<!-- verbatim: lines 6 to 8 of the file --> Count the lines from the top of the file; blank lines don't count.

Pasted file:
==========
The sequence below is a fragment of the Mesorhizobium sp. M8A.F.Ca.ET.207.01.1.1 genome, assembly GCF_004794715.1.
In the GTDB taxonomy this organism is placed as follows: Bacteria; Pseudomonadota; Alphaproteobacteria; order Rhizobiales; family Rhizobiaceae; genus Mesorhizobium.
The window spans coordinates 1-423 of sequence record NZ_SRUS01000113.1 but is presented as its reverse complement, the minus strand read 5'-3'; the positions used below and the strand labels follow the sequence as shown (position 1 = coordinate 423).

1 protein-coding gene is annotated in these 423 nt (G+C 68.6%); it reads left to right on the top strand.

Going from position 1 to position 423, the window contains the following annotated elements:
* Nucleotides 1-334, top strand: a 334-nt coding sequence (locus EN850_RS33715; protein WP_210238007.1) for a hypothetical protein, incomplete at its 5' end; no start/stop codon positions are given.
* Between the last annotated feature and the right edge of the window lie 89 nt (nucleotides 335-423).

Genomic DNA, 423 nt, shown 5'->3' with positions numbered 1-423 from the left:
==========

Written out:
* Nucleotides 1-334, top strand: a 334-nt coding sequence (locus EN850_RS33715; protein WP_210238007.1) for a hypothetical protein, incomplete at its 5' end; no start/stop codon positions are given.
* Between the last annotated feature and the right edge of the window lie 89 nt (nucleotides 335-423).

Genomic DNA, 423 nt, shown 5'->3' with positions numbered 1-423 from the left: